We keep hearing that we are close to “peak oil” – the point when global demand and production of oil reach their maximums, after which both decline. For instance, Reuters wrote last month:
“World fossil fuel demand is set to peak by 2030 as more electric cars hit the road and China’s economy grows more slowly and shifts towards cleaner energy, the International Energy Agency said, undercutting the rationale for any rise in investment.”
But is that true? It isn’t certain. That article even adds:
“The report from the IEA, which advises industrialised countries, contrasts with the view of oil producer group the Organization of the Petroleum Exporting Countries, which sees oil demand rising long after 2030 and calls for trillions in new oil sector investment.”
Aligned with that sentiment, The Guardian offers news of planned massive growth of fossil fuel projects:
“The world’s fossil fuel producers are planning expansions that would blow the planet’s carbon budget twice over, a UN report has found. Experts called the plans ‘insanity’ which ‘throw humanity’s future into question’. The energy plans of the petrostates contradicted their climate policies and pledges, the report said. The plans would lead to 460% more coal production, 83% more gas, and 29% more oil in 2030 than it was possible to burn if global temperature rise was to be kept to the internationally agreed 1.5C. The plans would also produce 69% more fossil fuels than is compatible with the riskier 2C target.”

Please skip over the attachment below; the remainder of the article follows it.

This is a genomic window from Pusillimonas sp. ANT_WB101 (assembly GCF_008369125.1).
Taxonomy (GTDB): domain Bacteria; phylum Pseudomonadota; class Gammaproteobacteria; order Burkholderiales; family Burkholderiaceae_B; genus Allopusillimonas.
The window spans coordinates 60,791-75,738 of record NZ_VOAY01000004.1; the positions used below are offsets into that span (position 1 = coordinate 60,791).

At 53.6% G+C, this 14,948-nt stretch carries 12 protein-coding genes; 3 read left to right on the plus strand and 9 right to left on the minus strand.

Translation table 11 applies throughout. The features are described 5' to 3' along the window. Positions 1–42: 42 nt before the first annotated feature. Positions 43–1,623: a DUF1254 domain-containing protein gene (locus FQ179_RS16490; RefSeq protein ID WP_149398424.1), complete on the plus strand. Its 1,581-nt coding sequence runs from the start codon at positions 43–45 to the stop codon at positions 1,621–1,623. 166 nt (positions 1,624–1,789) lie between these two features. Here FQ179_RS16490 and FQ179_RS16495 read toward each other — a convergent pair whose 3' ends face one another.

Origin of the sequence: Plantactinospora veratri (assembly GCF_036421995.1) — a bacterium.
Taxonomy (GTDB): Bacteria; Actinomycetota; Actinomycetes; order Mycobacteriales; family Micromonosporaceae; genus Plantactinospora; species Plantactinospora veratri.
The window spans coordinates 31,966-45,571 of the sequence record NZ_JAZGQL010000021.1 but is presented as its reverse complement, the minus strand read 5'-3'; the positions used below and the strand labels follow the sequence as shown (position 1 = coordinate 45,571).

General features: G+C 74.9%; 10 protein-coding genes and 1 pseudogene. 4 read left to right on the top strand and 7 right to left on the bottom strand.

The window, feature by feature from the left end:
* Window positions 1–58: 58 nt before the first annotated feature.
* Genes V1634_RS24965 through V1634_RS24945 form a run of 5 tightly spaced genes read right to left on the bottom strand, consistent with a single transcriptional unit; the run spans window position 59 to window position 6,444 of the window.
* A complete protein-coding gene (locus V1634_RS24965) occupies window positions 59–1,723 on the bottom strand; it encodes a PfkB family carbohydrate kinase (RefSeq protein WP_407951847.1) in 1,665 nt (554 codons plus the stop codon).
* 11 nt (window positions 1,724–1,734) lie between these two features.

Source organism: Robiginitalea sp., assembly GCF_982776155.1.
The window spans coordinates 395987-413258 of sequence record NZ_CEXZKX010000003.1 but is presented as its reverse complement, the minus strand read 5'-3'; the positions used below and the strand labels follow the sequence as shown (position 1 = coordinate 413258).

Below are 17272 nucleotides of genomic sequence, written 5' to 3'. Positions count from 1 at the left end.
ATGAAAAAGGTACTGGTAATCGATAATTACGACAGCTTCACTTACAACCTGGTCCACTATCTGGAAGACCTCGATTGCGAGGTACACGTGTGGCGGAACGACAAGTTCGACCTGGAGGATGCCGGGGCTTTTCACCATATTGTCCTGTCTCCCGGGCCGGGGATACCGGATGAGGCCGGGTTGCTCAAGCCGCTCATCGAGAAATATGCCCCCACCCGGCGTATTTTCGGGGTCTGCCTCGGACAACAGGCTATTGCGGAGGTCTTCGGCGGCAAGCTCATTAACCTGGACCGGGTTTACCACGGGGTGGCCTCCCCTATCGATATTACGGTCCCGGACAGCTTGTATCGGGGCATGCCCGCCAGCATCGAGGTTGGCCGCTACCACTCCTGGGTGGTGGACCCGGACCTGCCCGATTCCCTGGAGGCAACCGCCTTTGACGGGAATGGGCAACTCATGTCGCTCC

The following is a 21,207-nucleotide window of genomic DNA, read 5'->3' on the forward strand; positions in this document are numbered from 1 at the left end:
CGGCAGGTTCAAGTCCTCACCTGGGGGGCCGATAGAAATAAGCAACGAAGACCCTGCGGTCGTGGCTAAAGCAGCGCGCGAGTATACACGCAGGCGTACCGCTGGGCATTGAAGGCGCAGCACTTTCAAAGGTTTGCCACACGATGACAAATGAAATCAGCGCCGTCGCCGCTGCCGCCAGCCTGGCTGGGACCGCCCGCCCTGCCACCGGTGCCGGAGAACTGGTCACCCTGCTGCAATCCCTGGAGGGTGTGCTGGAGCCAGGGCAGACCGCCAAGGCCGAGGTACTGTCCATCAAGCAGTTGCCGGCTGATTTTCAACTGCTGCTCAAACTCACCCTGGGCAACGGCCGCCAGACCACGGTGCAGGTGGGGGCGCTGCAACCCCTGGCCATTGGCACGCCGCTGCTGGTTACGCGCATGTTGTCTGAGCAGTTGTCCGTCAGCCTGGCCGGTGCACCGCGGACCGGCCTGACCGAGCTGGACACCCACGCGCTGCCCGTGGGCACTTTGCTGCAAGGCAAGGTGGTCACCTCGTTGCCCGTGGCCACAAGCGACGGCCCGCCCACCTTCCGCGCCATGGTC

This isn’t really news, however. A late 2021 report from a group including the Stockholm Environmental Institute and the United Nations Environment Program concluded:
“... governments are in aggregate planning to produce around 110% more fossil fuels in 2030 than would be consistent with limiting global warming to 1.5°C, and 45% more than would be consistent with limiting warming to 2°C, on a global level. By 2040, this excess grows to 190% and 89%, respectively.”
That was two years ago, but seems to have been forgotten in recent refreshed calls that “peak oil” is in sight.
Now we are on the heels of COP28 in two weeks where more expectations will be sown. So, what should you believe? What is the path/timing for peak oil, and how should you incorporate that into your company’s own climate plan? There isn’t really one answer. Companies are left to their own devices in evaluating various information sources, making their own judgments and taking action. But something that should be constant is planning for contingencies and changes in the world’s oil and energy markets. It probably won’t be smooth sailing – you are better off accepting that and preparing for it. Our checklist Identifying & Updating Climate Risks and Uncertainties with ten categories of specific potential risks/uncertainties companies can help you identify issues and prepare for this journey. Are you a PracticalESG.com member with access to this resource, along with many others? If not, sign up now and take advantage of our no-risk “100-Day Promise” – during the first 100 days as an activated member, you may cancel for any reason and receive a full refund.
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